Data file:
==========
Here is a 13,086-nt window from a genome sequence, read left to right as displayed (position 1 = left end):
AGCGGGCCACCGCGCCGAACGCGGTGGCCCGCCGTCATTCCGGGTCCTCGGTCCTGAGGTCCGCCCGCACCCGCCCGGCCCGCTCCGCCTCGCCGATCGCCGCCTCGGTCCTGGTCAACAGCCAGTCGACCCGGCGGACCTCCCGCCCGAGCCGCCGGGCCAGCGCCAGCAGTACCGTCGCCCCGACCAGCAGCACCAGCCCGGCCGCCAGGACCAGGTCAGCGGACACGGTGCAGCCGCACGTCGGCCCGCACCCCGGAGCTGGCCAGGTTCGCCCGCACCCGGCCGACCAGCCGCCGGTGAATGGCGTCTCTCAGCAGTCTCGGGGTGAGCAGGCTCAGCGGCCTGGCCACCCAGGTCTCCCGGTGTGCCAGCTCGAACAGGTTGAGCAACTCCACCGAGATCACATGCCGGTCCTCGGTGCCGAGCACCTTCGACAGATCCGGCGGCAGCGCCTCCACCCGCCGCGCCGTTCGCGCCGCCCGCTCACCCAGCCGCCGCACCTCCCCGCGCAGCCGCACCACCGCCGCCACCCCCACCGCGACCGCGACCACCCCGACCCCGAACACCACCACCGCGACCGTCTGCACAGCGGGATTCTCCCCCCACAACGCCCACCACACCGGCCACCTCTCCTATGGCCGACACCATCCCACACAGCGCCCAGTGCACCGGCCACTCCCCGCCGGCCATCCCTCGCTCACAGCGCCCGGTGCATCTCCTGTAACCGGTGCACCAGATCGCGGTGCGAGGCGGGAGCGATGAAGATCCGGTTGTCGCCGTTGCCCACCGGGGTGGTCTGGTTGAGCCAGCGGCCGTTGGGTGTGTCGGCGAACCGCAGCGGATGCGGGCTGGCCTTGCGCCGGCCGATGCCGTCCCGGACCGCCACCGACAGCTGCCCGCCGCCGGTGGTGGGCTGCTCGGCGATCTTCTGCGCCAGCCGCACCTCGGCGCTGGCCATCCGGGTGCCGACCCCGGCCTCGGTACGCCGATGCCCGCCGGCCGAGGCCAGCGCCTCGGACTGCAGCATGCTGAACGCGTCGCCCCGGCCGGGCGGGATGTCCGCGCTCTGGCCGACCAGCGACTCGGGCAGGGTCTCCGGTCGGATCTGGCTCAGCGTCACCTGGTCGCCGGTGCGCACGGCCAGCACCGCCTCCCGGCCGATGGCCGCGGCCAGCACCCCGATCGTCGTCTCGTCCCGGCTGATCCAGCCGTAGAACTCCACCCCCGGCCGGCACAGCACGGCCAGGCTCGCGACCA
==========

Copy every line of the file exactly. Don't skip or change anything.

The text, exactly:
Here is a 13,086-nt window from a genome sequence, read left to right as displayed (position 1 = left end):
AGCGGGCCACCGCGCCGAACGCGGTGGCCCGCCGTCATTCCGGGTCCTCGGTCCTGAGGTCCGCCCGCACCCGCCCGGCCCGCTCCGCCTCGCCGATCGCCGCCTCGGTCCTGGTCAACAGCCAGTCGACCCGGCGGACCTCCCGCCCGAGCCGCCGGGCCAGCGCCAGCAGTACCGTCGCCCCGACCAGCAGCACCAGCCCGGCCGCCAGGACCAGGTCAGCGGACACGGTGCAGCCGCACGTCGGCCCGCACCCCGGAGCTGGCCAGGTTCGCCCGCACCCGGCCGACCAGCCGCCGGTGAATGGCGTCTCTCAGCAGTCTCGGGGTGAGCAGGCTCAGCGGCCTGGCCACCCAGGTCTCCCGGTGTGCCAGCTCGAACAGGTTGAGCAACTCCACCGAGATCACATGCCGGTCCTCGGTGCCGAGCACCTTCGACAGATCCGGCGGCAGCGCCTCCACCCGCCGCGCCGTTCGCGCCGCCCGCTCACCCAGCCGCCGCACCTCCCCGCGCAGCCGCACCACCGCCGCCACCCCCACCGCGACCGCGACCACCCCGACCCCGAACACCACCACCGCGACCGTCTGCACAGCGGGATTCTCCCCCCACAACGCCCACCACACCGGCCACCTCTCCTATGGCCGACACCATCCCACACAGCGCCCAGTGCACCGGCCACTCCCCGCCGGCCATCCCTCGCTCACAGCGCCCGGTGCATCTCCTGTAACCGGTGCACCAGATCGCGGTGCGAGGCGGGAGCGATGAAGATCCGGTTGTCGCCGTTGCCCACCGGGGTGGTCTGGTTGAGCCAGCGGCCGTTGGGTGTGTCGGCGAACCGCAGCGGATGCGGGCTGGCCTTGCGCCGGCCGATGCCGTCCCGGACCGCCACCGACAGCTGCCCGCCGCCGGTGGTGGGCTGCTCGGCGATCTTCTGCGCCAGCCGCACCTCGGCGCTGGCCATCCGGGTGCCGACCCCGGCCTCGGTACGCCGATGCCCGCCGGCCGAGGCCAGCGCCTCGGACTGCAGCATGCTGAACGCGTCGCCCCGGCCGGGCGGGATGTCCGCGCTCTGGCCGACCAGCGACTCGGGCAGGGTCTCCGGTCGGATCTGGCTCAGCGTCACCTGGTCGCCGGTGCGCACGGCCAGCACCGCCTCCCGGCCGATGGCCGCGGCCAGCACCCCGATCGTCGTCTCGTCCCGGCTGATCCAGCCGTAGAACTCCACCCCCGGCCGGCACAGCACGGCCAGGCTCGCGACCA